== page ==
Russia did have a period of enlightenment of sorts, under Catherine the Great. See Russian Enlightenment. Unfortunately the next emperor was not so enlightened... (Peter the Great lived mostly before the Age of Enlightenment, and no, he did not make his empire as European as the rest of Europe; he tried, he achieved a lot, but Russia remained very different from Europe.)

The basic problem of Russia is that it's a huge country sparsely inhabited by generally poor people. Even today, Russia has an average population density of about 8 people per square kilometer, compared to about 100 for a "regular" European country or 35 for the U.S.A.; even in European Russia, the population density is only about 27 people/km². With a low population density infrastructure works are hard to implement, because there are too few people to pay for each kilometer of road for example. A country with poor people and poor infrastructure may aspire to develop arts and sciences, but actually developing arts and sciences becomes very difficult.

Considering its unique problems -- huge distances, low population density, unforgiving climate -- it is a great achievement that Russia developed as far as it did. Could better emperor do more? It depends on the emperors to whom you think. Peter I and Catherine II were absolutely Great, and I don't think that anyone could have done better; Lenin and Stalin are highly controversial, but one cannot say that they were not energetically dedicated to the task; but yes, some Russian emperors of the modern age were unmitigated disasters -- examples include Nicholas I (who started and lost the Crimean War, and whose reign "was a catastrophic failure in both domestic and foreign policy" as quoted by Wikipedia), Alexander III (who was the model of a misguided ultraconservative), and Brezhnev (who ruled over the "Era of Stagnation").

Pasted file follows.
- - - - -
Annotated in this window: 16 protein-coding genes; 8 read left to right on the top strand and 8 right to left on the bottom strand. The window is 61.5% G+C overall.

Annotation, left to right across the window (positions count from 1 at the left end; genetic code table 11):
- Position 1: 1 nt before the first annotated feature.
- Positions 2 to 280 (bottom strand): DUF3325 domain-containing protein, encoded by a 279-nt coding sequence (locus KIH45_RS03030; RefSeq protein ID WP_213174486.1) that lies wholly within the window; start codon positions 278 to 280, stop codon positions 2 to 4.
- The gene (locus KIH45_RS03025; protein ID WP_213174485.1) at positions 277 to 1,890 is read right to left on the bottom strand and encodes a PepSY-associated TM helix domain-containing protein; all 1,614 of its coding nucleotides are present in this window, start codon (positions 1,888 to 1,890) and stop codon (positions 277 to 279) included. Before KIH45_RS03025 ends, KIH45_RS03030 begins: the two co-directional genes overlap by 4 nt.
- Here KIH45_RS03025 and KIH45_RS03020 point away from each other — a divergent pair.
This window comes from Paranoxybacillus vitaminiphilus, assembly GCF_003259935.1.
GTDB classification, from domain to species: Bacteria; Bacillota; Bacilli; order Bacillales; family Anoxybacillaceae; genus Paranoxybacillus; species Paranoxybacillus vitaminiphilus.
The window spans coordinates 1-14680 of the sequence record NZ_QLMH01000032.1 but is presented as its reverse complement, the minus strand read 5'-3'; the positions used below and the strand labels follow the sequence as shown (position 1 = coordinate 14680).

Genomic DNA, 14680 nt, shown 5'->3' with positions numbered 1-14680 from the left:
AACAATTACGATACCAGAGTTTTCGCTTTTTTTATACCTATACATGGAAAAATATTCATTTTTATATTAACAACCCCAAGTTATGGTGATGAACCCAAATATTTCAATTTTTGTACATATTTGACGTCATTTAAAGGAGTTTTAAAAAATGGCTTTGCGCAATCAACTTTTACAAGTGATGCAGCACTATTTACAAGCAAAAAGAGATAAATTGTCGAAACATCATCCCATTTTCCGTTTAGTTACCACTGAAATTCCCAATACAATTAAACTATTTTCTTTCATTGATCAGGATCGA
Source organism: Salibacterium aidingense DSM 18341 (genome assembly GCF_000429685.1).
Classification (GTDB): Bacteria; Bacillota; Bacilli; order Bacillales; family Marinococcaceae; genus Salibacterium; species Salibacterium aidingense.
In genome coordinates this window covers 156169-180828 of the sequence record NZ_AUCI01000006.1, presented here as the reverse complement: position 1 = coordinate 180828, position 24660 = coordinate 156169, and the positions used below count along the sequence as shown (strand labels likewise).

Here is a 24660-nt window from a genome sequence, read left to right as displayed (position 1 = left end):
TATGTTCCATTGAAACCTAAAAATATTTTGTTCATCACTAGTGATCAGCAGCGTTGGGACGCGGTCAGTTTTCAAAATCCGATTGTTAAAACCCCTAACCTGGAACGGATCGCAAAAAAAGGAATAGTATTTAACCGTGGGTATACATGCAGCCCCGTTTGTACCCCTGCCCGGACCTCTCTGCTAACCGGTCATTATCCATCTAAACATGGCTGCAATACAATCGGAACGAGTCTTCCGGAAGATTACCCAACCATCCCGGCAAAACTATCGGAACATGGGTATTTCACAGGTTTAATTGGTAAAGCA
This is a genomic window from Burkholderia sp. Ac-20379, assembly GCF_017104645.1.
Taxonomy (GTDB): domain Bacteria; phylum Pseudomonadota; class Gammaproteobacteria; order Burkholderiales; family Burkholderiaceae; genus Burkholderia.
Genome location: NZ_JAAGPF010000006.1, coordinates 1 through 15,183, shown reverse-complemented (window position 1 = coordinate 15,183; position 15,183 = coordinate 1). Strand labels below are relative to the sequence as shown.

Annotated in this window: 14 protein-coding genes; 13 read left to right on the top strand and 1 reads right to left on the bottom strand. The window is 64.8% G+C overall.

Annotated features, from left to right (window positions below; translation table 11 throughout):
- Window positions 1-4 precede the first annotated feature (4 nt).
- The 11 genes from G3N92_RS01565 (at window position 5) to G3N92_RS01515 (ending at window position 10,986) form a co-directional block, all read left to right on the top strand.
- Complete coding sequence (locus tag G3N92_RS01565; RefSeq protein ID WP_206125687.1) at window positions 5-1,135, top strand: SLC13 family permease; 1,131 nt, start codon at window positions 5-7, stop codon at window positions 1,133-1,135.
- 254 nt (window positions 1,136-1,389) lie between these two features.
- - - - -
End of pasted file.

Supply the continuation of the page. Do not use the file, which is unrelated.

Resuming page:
But why did the U.S.A., which is also a huge and sparsely inhabited country, develop so much quicker than Russia? I think that the basic difference is that the U.S.A. was populated by self-selected people: the very act of emigrating across the ocean was proof of courage and enterprising spirit. The U.S.A. was populated by those who wanted to risk everything in order to make a better life for themselves, and acted towards that objective. People matter. Culture, in the sense of a shared mindset, matters equally.

What if Russia somehow managed to ditch the imperial system and adopt democracy? I don't think that a democratic Russia was even possible before the second world war, because a functional democracy requires literate, free thinking citizens, and Russia did not have them. It had illiterate poor peasants. But, ever the optimist, today Russians are literate, morally liberated, and Russia does have a reasonably high level of development. Can't wait for to see the future democratic, energetic and motivated Russia boldly going forward to fulfill its potential.

  • $\begingroup$ A good book to read is "The Clash of Civilizations" by Samuel Huntington, which addresses how cultural differences gives terms like "Rule of Law" different meanings in different "civilizations". "Trust: The Social Virtues and The Creation of Prosperity" by Francis Fukuyama looks at how societies are internally organized to explain different levels of prosperity between even very similar cultures like Japan and China. $\endgroup$ – Thucydides Nov 28 '16 at 3:20
  • $\begingroup$ Do Alaska do as well as other states? USA have luxurious climate, it helped a lot. There are way much more details in reason of success of USA. State system, election system - one of them. Also prior 1900 US was not that kind of super power as it is now. Still there are some good points in the answer. $\endgroup$ – MolbOrg Nov 28 '16 at 10:53